As MLB prepares its proposal to the MLBPA on economics issues next Tuesday, let’s take a look at some other notes related to the league’s shutdown.
- In the wake of massive revenue losses, MLB has instituted a five round draft in 2020, down from its usual forty, with undrafted players’ signing bonuses capped at $20K. Limiting the selection pool will no doubt push many talented prep prospects to college, but it could also spur some to take a less traditional route. Alex Speier of the Boston Globe argues the shortened draft and spending limits could push some undrafted players to pursue immediate pro opportunities in Japan or South Korea, where their earning potential would be significantly higher. Indeed, at least one team in Japan’s Nippon Professional Baseball is already preparing for an unusually high volume of undrafted talent, Speier reports. Such a move wouldn’t be entirely without precedent. Right-hander Carter Stewart signed a six-year deal with NPB’s Fukuoka SoftBank Hawks in lieu of reentering the MLB draft after medical issues derailed his talks with the Braves, who had selected him in the first round out of high school in 2018.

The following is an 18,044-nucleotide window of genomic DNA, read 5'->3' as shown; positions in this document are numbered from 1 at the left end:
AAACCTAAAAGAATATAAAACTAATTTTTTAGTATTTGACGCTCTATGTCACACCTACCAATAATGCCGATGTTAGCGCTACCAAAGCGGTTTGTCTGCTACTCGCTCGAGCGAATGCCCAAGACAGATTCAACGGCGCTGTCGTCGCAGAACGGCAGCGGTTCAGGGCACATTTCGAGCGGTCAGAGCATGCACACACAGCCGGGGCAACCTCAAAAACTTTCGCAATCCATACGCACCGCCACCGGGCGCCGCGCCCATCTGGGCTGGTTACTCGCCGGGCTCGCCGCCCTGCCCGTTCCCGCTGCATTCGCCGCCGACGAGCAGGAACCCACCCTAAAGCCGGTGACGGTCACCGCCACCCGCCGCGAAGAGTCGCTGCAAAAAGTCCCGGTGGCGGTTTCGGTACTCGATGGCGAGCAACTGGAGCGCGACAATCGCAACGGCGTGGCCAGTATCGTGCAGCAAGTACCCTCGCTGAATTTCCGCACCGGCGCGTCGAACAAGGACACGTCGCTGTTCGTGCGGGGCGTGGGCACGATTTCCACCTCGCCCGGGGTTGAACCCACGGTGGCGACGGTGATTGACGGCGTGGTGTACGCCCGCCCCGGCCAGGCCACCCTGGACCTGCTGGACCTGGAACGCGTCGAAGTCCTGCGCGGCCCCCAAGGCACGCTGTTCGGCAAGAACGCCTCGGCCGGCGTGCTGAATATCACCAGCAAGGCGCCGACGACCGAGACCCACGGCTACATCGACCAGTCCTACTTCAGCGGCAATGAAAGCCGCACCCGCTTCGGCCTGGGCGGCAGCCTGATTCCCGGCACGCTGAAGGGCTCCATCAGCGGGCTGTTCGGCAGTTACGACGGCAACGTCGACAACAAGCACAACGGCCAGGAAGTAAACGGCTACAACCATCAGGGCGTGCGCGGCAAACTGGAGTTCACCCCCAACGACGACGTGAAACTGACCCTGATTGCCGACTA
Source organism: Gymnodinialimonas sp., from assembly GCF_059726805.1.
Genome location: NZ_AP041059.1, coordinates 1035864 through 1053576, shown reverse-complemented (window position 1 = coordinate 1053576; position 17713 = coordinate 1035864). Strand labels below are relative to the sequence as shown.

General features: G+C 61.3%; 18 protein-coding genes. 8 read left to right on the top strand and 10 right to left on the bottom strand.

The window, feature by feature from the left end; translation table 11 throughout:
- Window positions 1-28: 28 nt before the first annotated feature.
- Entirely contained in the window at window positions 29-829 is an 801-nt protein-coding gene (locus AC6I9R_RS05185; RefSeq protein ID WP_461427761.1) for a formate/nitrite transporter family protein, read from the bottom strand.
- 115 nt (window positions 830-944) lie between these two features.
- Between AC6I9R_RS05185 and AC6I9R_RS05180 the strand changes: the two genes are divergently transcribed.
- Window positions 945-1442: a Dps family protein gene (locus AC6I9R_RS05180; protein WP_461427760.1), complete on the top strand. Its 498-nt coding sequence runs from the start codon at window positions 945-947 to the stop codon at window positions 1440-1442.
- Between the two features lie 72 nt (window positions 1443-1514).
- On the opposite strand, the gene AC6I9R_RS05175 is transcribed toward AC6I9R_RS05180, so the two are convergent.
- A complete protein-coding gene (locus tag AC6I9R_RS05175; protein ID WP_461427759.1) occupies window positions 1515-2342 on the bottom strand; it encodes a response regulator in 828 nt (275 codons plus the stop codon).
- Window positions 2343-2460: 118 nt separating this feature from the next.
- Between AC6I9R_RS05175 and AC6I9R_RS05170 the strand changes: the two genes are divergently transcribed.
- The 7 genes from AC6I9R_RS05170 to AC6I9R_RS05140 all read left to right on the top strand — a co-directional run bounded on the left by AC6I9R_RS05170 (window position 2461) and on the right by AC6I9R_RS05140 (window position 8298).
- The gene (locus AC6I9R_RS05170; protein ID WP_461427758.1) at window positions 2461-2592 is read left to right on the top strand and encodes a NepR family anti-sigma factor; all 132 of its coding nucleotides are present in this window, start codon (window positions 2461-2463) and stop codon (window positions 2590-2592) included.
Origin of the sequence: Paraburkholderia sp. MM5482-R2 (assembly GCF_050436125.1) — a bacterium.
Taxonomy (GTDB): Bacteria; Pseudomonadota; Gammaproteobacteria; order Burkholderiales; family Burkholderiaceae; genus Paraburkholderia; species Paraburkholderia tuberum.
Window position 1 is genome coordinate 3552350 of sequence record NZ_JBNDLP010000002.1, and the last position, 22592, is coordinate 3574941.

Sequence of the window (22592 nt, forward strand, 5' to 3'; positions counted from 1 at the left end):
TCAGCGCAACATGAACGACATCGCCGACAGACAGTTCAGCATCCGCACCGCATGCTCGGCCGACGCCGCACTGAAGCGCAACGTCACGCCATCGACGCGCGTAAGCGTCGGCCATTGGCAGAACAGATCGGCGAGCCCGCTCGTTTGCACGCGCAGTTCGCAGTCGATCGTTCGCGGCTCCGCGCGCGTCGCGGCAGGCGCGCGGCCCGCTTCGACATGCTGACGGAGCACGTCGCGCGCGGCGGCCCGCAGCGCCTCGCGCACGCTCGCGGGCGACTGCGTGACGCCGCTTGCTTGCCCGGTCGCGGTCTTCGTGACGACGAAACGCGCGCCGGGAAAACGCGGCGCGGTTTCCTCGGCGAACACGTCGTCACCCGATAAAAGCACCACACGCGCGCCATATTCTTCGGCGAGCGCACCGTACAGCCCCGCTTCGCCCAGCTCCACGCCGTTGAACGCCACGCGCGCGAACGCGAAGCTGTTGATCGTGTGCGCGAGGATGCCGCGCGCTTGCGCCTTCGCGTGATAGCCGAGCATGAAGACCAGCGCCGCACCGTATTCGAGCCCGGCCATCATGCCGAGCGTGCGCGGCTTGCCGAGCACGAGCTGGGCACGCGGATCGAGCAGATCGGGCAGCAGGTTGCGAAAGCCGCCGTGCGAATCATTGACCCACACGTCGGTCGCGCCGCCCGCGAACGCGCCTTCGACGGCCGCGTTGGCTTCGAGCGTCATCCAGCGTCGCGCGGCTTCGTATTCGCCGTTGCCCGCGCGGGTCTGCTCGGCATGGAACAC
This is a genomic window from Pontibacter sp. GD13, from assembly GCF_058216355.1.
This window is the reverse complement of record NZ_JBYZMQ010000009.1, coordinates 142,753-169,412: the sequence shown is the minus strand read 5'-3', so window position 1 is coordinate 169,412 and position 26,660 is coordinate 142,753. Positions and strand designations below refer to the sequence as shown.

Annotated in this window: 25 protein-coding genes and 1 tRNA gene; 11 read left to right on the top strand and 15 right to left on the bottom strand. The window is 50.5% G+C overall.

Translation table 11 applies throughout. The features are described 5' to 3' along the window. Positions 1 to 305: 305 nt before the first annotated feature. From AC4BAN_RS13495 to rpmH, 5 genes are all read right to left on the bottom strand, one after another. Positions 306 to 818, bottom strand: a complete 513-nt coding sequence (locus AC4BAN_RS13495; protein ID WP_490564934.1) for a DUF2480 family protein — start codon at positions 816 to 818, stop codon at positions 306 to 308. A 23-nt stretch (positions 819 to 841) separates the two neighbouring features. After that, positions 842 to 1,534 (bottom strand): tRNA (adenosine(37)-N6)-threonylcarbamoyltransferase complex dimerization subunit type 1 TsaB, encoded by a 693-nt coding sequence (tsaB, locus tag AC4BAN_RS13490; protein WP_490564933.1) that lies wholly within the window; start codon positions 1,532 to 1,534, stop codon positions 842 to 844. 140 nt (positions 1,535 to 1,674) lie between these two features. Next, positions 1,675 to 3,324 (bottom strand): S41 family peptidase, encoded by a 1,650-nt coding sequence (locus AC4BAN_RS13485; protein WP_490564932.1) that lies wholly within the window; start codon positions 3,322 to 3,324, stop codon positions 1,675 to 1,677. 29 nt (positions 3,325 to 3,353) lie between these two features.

- More from Speier, who also examines the potential repercussions of the shutdown on pitcher usage this season. He spoke with Dr. Christopher Ahmad, who warned earlier this month that play stoppages at all levels could lead to a spike in Tommy John surgeries if pitchers attempt to ramp back up too quickly. Ahmad reiterated to Speier that the risks may not be as prevalent for MLB players, whose personal training has been better regimented and supervised remotely by club staff, than they are for amateur players who have had less oversight in recent months. Nevertheless, MLB players won’t be immune from consequences if the league is able to return. An abbreviated Spring Training 2.0 and likely expansion of rosters will cause teams to curtail their pitchers’ workloads whenever possible, Speier feels.
- Yesterday, the Blue Jays guaranteed their employees there would be no furloughs or layoffs through at least October 1. Team president Mark Shapiro tells John Lott of the Athletic the organization’s ability to keep people on-board enables them to deploy staff in unconventional ways. Most notably, minor-league coaches and analysts, who in a normal setting would have daily gameday responsibilities, have been brought into the Blue Jays’ draft process this year. Those coaches and player development staff have taken on a larger than normal role in evaluating potential selections’ mechanics and projections, Shapiro tells Lott.